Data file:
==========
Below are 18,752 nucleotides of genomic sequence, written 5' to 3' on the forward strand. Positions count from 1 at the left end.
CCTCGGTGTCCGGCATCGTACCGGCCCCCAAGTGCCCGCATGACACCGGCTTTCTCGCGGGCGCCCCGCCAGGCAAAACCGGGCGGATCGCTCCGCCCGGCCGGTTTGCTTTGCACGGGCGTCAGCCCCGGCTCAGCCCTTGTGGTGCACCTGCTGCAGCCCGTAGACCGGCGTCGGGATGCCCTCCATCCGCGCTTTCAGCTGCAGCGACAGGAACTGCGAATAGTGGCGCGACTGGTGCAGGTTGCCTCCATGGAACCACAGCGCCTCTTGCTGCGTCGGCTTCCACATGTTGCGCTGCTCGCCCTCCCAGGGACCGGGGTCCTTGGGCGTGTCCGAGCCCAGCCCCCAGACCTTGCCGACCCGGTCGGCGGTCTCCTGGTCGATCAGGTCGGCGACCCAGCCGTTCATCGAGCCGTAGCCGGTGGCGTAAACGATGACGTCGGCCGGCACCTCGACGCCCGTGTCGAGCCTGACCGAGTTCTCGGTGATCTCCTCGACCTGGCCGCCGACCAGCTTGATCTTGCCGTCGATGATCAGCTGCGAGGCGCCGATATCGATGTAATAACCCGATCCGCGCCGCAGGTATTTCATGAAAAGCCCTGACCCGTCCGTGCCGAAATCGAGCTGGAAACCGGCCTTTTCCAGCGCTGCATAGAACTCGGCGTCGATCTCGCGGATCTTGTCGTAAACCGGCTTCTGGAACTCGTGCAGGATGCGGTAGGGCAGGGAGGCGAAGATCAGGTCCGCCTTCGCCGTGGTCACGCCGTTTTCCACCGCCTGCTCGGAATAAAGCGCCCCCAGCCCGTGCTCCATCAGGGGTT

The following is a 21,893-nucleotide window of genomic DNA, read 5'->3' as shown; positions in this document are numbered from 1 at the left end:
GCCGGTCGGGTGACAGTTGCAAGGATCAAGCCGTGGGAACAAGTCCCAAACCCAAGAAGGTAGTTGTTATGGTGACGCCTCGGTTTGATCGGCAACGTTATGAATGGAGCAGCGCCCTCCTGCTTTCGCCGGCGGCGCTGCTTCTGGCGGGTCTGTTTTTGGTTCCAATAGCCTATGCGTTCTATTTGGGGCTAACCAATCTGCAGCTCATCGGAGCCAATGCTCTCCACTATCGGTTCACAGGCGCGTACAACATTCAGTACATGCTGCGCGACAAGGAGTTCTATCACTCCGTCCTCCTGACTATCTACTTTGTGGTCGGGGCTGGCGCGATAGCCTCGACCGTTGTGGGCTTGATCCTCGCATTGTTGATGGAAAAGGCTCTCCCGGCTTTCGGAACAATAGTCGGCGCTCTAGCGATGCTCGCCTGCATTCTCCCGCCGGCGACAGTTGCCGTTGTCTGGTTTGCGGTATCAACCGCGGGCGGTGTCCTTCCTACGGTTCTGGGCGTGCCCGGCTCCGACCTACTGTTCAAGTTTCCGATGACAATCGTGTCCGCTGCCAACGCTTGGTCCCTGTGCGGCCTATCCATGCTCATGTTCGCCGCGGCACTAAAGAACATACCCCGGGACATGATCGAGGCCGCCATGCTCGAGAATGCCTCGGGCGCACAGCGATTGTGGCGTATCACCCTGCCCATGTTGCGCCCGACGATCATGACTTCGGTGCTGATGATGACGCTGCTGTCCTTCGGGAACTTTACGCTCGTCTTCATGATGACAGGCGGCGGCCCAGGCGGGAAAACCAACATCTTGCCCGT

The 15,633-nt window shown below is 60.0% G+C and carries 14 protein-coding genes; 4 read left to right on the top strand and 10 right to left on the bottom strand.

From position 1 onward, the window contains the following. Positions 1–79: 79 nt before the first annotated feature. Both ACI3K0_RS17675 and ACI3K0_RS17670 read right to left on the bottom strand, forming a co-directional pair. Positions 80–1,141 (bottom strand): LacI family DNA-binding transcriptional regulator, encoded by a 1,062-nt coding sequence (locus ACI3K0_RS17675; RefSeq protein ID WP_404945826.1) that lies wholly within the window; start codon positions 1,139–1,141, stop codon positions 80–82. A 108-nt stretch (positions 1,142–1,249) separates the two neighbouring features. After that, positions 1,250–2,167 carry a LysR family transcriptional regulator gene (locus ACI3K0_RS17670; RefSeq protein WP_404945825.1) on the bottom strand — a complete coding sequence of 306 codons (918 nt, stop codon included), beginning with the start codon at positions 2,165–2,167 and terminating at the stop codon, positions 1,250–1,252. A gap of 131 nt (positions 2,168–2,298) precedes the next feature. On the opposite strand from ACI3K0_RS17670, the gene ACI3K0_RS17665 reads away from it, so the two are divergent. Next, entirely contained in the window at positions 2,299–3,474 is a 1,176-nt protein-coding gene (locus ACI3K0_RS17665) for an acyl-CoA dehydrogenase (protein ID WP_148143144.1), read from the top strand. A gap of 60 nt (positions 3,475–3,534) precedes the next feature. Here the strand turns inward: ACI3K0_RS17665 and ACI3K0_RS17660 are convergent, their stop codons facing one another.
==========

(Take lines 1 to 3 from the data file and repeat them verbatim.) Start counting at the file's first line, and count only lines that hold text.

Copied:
Below are 18,752 nucleotides of genomic sequence, written 5' to 3' on the forward strand. Positions count from 1 at the left end.
CCTCGGTGTCCGGCATCGTACCGGCCCCCAAGTGCCCGCATGACACCGGCTTTCTCGCGGGCGCCCCGCCAGGCAAAACCGGGCGGATCGCTCCGCCCGGCCGGTTTGCTTTGCACGGGCGTCAGCCCCGGCTCAGCCCTTGTGGTGCACCTGCTGCAGCCCGTAGACCGGCGTCGGGATGCCCTCCATCCGCGCTTTCAGCTGCAGCGACAGGAACTGCGAATAGTGGCGCGACTGGTGCAGGTTGCCTCCATGGAACCACAGCGCCTCTTGCTGCGTCGGCTTCCACATGTTGCGCTGCTCGCCCTCCCAGGGACCGGGGTCCTTGGGCGTGTCCGAGCCCAGCCCCCAGACCTTGCCGACCCGGTCGGCGGTCTCCTGGTCGATCAGGTCGGCGACCCAGCCGTTCATCGAGCCGTAGCCGGTGGCGTAAACGATGACGTCGGCCGGCACCTCGACGCCCGTGTCGAGCCTGACCGAGTTCTCGGTGATCTCCTCGACCTGGCCGCCGACCAGCTTGATCTTGCCGTCGATGATCAGCTGCGAGGCGCCGATATCGATGTAATAACCCGATCCGCGCCGCAGGTATTTCATGAAAAGCCCTGACCCGTCCGTGCCGAAATCGAGCTGGAAACCGGCCTTTTCCAGCGCTGCATAGAACTCGGCGTCGATCTCGCGGATCTTGTCGTAAACCGGCTTCTGGAACTCGTGCAGGATGCGGTAGGGCAGGGAGGCGAAGATCAGGTCCGCCTTCGCCGTGGTCACGCCGTTTTCCACCGCCTGCTCGGAATAAAGCGCCCCCAGCCCGTGCTCCATCAGGGGTT

The following is a 21,893-nucleotide window of genomic DNA, read 5'->3' as shown; positions in this document are numbered from 1 at the left end: